Obrazy na stronie

"is come, and the time of the dead, that they should be "Judged, and that thou shouldest give reward unto thy "servants the prophets, and to the saints, and them who "fear thy name, small and great, and shouldest destroy "them who destroy the earth." The day of this redemption and revolution is near, and, till it break forth, we desire that in patience you may possess your souls. This is a direction given to the disciples by our Saviour when foretelling the wars and commotions which would issue in the destruction of Jerusalem; and to us it is a seasonable admonition with relation to the revolutions which will precede, and the convulsions which will terminate, in the dissolution of the world. "Fret not thyself because of evil"doers, neither be thou envious against the workers of ini"quity. For they shall soon be cut down like the grass, "and wither as the green herb.-Rest in the Lord, and "wait patiently for his coming. Fret not thyself because "of him who prospereth in his way, because of the man "who bringeth wicked devices to pass. Cease from an"ger, and forsake wrath. Fret not thyself in any wise to "do evil; for evil-doers shall be cut off, but they who wait "upon the Lord shall inherit the earth.”

You who are in friendship with the world, and who are minding earthly things, we exhort to consider whether you have not acted very unreasonably and foolishly to enter into connections with a body which is to be soon dissolved, and setting your affection on things which perish with the using of them. Supposing you able to acquire riches, and honour, and power, what would such acquisitions do for you, were you to loose your souls, these immortal and better parts of yourselves? Do you acknowledge yourselves before the Lord to be guilty and unholy creatures? the first reasonable steps to be taken, is the removal of your guilt, and the sanctification of your souls. The cross of our Lord Jesus Christ, though hitherto despised by you, is the only expedient for taking away the former and effecting the latter, to the praise of the glory of God. This is set before you under the consideration of a hope; and fleeing to it for refuge, and laying hold on it for salvavation is both your duty and your interest. Millions have fled, laid hold, and obtained salvation. What hinders all to take the same course? "Come unto me, all ye who labour, and are heavy laden, and I will give you rest;" and "him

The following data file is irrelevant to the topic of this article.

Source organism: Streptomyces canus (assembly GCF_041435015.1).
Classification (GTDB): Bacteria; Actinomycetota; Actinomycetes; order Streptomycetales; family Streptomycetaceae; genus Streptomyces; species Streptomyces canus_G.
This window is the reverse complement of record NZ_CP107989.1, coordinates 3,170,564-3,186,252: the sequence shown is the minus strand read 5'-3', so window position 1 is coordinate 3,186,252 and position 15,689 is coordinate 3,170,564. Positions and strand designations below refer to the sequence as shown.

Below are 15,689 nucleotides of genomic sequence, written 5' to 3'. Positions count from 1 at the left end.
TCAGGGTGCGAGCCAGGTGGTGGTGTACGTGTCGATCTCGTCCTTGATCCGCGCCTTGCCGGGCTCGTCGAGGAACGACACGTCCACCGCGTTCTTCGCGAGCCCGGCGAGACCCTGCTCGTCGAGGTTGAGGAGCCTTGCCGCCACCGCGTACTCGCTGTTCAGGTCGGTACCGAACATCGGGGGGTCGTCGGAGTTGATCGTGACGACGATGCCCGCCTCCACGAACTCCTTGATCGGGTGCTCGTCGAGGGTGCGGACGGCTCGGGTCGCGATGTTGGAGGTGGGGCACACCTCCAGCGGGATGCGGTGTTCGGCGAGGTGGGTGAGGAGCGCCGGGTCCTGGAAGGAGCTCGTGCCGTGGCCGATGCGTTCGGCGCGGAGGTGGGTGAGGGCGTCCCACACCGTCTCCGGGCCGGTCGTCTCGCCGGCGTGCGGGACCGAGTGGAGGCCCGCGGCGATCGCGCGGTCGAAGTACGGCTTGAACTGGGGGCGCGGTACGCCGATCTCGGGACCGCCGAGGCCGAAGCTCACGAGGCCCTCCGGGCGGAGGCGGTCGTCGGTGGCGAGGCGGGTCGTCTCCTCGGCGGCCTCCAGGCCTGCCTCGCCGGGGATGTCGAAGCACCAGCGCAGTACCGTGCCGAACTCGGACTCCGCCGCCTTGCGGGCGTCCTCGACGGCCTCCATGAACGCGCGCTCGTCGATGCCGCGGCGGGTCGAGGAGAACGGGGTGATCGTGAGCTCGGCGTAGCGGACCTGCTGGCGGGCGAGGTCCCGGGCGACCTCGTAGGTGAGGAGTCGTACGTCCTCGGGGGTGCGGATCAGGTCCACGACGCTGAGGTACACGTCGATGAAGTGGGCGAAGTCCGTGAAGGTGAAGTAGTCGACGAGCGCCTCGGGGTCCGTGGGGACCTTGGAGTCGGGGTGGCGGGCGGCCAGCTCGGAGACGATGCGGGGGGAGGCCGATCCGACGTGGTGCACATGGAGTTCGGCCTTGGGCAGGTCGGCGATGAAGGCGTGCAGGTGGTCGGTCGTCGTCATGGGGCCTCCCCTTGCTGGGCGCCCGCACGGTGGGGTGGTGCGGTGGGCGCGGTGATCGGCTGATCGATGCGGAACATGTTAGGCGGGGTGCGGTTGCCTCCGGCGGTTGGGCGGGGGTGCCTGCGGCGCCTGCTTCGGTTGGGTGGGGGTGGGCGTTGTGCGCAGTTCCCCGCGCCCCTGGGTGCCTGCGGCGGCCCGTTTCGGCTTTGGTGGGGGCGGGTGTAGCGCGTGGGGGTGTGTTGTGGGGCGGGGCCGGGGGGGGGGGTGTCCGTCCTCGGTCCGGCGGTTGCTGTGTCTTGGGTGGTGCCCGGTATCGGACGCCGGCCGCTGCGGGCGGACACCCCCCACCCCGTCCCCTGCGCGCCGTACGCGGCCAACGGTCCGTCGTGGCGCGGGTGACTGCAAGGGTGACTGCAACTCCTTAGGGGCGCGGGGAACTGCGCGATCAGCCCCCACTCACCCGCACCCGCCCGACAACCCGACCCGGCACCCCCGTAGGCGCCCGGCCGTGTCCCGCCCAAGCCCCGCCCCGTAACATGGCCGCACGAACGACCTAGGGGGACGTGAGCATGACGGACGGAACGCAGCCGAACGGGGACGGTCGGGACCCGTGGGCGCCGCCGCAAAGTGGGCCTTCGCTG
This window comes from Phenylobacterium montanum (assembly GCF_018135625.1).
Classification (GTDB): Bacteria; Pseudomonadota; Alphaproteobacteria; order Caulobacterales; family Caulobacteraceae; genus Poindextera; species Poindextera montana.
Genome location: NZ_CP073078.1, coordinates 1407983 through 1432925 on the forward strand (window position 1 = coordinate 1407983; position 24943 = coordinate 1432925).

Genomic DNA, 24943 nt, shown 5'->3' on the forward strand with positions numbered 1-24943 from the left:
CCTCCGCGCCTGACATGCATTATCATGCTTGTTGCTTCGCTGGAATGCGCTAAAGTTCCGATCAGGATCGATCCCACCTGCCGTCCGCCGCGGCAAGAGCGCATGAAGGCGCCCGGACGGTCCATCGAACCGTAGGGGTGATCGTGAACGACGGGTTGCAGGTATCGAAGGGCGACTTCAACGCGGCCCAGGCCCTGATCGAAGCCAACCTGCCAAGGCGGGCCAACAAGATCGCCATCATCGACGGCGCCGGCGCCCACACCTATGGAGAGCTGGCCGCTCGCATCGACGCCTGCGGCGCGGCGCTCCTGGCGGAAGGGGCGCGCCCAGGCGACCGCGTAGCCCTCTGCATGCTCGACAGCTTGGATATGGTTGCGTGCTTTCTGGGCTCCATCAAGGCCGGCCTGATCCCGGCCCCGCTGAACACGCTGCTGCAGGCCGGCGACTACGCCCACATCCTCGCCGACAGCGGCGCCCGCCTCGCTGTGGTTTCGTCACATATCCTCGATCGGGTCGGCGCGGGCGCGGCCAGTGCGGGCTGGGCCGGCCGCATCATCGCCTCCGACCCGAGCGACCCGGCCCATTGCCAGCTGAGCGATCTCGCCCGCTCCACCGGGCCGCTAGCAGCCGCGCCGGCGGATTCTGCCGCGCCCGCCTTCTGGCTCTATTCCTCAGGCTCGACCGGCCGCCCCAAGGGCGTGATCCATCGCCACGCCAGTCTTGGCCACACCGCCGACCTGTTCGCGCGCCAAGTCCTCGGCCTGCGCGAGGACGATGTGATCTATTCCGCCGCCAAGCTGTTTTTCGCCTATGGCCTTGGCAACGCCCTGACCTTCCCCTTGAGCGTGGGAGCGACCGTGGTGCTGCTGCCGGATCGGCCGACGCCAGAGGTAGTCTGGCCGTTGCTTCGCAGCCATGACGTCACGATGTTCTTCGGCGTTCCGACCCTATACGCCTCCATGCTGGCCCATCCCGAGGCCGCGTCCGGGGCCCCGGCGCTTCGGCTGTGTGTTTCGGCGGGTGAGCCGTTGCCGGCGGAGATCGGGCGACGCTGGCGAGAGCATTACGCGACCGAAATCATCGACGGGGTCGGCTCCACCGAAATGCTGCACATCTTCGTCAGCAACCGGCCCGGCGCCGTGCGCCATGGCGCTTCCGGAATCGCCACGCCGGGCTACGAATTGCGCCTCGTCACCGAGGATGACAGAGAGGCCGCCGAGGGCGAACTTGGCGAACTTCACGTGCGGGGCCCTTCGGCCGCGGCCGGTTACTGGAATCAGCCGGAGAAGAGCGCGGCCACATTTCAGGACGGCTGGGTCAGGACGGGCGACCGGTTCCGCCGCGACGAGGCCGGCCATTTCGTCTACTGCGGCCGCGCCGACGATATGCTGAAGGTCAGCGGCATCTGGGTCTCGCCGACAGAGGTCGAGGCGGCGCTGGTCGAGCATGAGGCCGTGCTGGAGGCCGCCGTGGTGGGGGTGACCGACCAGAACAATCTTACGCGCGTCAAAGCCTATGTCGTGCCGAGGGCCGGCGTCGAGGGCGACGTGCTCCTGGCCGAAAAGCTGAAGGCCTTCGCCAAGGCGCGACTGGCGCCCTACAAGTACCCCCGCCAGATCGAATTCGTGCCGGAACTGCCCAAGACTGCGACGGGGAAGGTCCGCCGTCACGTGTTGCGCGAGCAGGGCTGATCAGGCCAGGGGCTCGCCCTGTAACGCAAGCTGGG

"that cometh unto me, I will in no wise cast out." This is the invitation, and these are the promises of the Son of God, who was delivered for our offences, and raised again for our justification. Obey his voice, O perverse sinners! provoke him no longer by unbelief, lest the next word from his throne be, "These mine enemies, who would not that I "should reign over them, bring hither and slay before me.' Slay them before me! This circumstance is dreadful. Enemies are not usually executed before the throne, or in the presence of the prince. But Christ will have the enemies of his cross slain before the throne, and punished in his presence. "With everlasting destruction shall they be "punished from the presence of the Lord, and from the "glory of his power." In this text, "From," doth not signify separation and distance. On the contrary, it intimates that their destruction is an effect of the glory of his presence and power, and produced immediately by it as the righteous and holy cause. "Knowing the terrors of the "Lord, we would persuade men" to flee for refuge to his cross without delay, and to lay hold on the hope set before them without doubting. "Whosoever believeth in him, shall not perish, but have everlasting life." Amen..





And I unto the world.

CRITICISM does not profess to arraign the style and composition of scripture, but, under the beauties of just and ornamented expression, to discover and to recommend truth, which, through the operation of the Spirit, at once enlightens the understanding and purifies the heart. After a sublime and ornamented expression is suggested, the writers employed by the Spirit of truth dwell upon it, and, diversifying and amplifying it in their own manner, adapt it to the manifestation of truths, to which common writers never would have supposed its meaning to bear any relation.

In the latter part of the verse which is our text, the apostle draws from the cross of Christ, mentioned in the former part, a metaphor, which, however harsh and disgusting to men who desired to make a fair shew in the flesh, was, in his account who gloried in the cross of Christ, transcendently sublime. "By whom," says he, referring to Christ, the agent; or, by which, referring to his cross, the mean, "the world is crucified unto me, and I unto the "world." The vindictive virtue of the cross of Christ upon the world with respect to him, and its gracious virtue upon him with respect to the world, are represented under the same metaphor, which, by the lustre and greatness of the object from which it is taken, raises and embellishes the sentiment which it expresses. Christ is crucified: what follows? the world is crucified, and Paul is crucified. By an happy ingenuity, of which the Holy Spirit was the author, he retains the metaphor which the cross of Christ suggested, while he varies the sentiment which it expresses,